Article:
Now is an excellent time to get your spring and summer crops planted, especially after the recent rain, Cucumbers, tomatoes, capsicum, corn, lettuce and melons can all be planted now. Local seedling suppliers One Organic have a variety of locally raised seedlings available,that are well adapted to local conditions and ready to thrive in your home garden.



 If you find supermarket strawberries are lacking flavour and sweetness, you need to try a farmers market strawberry. Left to ripen on the vine (as opposed to being picked early so they can stand up to travelling and spending days on a supermarket shelf) they’re beautifully sweet and full of flavour. Look for them at Rainbow Fruit Flats and Summit Organics.



Spring might be here but it’s not quite time to say goodbye to the roasts and slow cooks. Packed with vitamins and minerals, root vegetables like potatoes, carrots, parsnips, beetroot, sweet potato, and turnips are all in season now. Use them in soups, cut into chips, mash or roast then toss with greens, herbs, macadamias or pecans, some quinoa or cous cous and a dressing for a tasty roast vegetable salad.

The cold weathers kept the ducks off the lay for a while, but Myocum farmer Glenyce Creighton says they’re now back in action. Bigger than hen eggs, duck eggs have more flavour and are higher in good fats, including Omega 3s. They’re fantastic for baking (duck eggs are the secret weapon of the master sponge baker) and will make your cakes and pastries rich and fluffy.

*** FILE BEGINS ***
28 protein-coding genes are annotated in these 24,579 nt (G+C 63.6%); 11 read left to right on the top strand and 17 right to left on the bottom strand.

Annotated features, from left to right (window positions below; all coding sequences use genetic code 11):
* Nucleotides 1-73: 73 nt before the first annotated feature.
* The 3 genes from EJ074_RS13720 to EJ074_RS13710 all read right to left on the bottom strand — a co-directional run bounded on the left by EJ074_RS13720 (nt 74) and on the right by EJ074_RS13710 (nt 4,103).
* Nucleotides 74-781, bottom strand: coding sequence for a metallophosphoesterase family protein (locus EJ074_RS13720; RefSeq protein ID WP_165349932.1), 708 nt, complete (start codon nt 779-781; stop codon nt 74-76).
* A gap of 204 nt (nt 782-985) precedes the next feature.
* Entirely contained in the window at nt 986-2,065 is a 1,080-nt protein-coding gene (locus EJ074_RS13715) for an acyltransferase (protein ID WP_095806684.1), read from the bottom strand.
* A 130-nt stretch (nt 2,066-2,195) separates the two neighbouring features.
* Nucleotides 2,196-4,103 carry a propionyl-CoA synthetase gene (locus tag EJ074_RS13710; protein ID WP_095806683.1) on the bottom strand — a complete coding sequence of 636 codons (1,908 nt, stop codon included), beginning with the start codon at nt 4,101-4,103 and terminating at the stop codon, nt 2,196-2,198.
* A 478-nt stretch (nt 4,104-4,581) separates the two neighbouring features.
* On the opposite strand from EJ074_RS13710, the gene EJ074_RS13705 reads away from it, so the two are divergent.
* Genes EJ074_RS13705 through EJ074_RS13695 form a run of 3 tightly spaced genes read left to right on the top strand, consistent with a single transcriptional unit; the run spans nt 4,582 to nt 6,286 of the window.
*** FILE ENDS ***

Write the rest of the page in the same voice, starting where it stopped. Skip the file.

Highly nutritious leafy greens including spinach, silverbeet, kale, broccoli, lettuce and other leafy greens are at their peak now and available fresh each week.


The bright lemony flavour of a handful of fresh coriander leaves is the secret ingredient in so many dishes – think fragrant Thai soups and curries, Vietnamese chicken salad, bahn mi, Indian curries and even guacamole. Add it just before serving for the best flavour and don’t forget to save the roots as they can be used for home made curry pastes. Winter is the best season for fresh local coriander – find it at The Salad Hut and Summit Organics or grab some seedlings from the market and grow your own.


Nothing compares to the taste of a sweet, plump juicy pea straight from its pod. Use fresh peas in pasta and rice dishes, soups, or steam lightly and serve with butter and salt and pepper – much better than the frozen ones! If you can’t be bothered with shelling, try snow peas, which are also in season – delicious as a side, in stir fries, or raw in salads. They’re also great for kids’ lunchboxes. The sweetest of all the peas – the sugar snap – will also be available at the markets in coming weeks. Look for fresh peas at Everest Farm and Jumping Red Ant.


Cut thin slivers of fresh fennel and toss it into a salad with some citrus, red onion, herbs and rocket or baby spinach and add a vinegary dressing for a beautiful winter salad, The frond can also be chopped finely and added as a garnish, Fennel is also delicious braised or roasted  – cut the bulb into quarters or eighths, toss with olive oil and vinegar and roast until tender then top with fresh parmesan.